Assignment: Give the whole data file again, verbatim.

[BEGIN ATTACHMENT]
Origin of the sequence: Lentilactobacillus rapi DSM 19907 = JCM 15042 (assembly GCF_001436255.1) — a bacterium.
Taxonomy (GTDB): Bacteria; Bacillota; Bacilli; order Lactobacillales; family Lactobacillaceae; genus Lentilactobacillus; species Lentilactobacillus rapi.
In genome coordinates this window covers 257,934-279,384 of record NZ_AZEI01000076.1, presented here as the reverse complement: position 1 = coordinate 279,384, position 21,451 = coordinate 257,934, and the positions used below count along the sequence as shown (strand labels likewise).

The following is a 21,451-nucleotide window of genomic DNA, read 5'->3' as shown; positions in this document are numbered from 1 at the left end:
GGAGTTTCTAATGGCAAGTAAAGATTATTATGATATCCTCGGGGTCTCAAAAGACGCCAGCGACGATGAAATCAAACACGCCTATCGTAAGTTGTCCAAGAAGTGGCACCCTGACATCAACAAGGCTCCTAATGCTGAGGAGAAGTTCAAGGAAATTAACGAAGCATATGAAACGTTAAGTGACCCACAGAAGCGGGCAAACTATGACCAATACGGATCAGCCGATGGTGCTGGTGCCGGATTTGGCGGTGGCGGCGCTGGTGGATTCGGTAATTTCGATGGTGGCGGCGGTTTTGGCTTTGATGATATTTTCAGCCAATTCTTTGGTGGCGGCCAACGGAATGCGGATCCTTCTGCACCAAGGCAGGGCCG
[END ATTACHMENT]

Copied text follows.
Origin of the sequence: Lentilactobacillus rapi DSM 19907 = JCM 15042 (assembly GCF_001436255.1) — a bacterium.
Taxonomy (GTDB): Bacteria; Bacillota; Bacilli; order Lactobacillales; family Lactobacillaceae; genus Lentilactobacillus; species Lentilactobacillus rapi.
In genome coordinates this window covers 257,934-279,384 of record NZ_AZEI01000076.1, presented here as the reverse complement: position 1 = coordinate 279,384, position 21,451 = coordinate 257,934, and the positions used below count along the sequence as shown (strand labels likewise).

The following is a 21,451-nucleotide window of genomic DNA, read 5'->3' as shown; positions in this document are numbered from 1 at the left end:
GGAGTTTCTAATGGCAAGTAAAGATTATTATGATATCCTCGGGGTCTCAAAAGACGCCAGCGACGATGAAATCAAACACGCCTATCGTAAGTTGTCCAAGAAGTGGCACCCTGACATCAACAAGGCTCCTAATGCTGAGGAGAAGTTCAAGGAAATTAACGAAGCATATGAAACGTTAAGTGACCCACAGAAGCGGGCAAACTATGACCAATACGGATCAGCCGATGGTGCTGGTGCCGGATTTGGCGGTGGCGGCGCTGGTGGATTCGGTAATTTCGATGGTGGCGGCGGTTTTGGCTTTGATGATATTTTCAGCCAATTCTTTGGTGGCGGCCAACGGAATGCGGATCCTTCTGCACCAAGGCAGGGCCG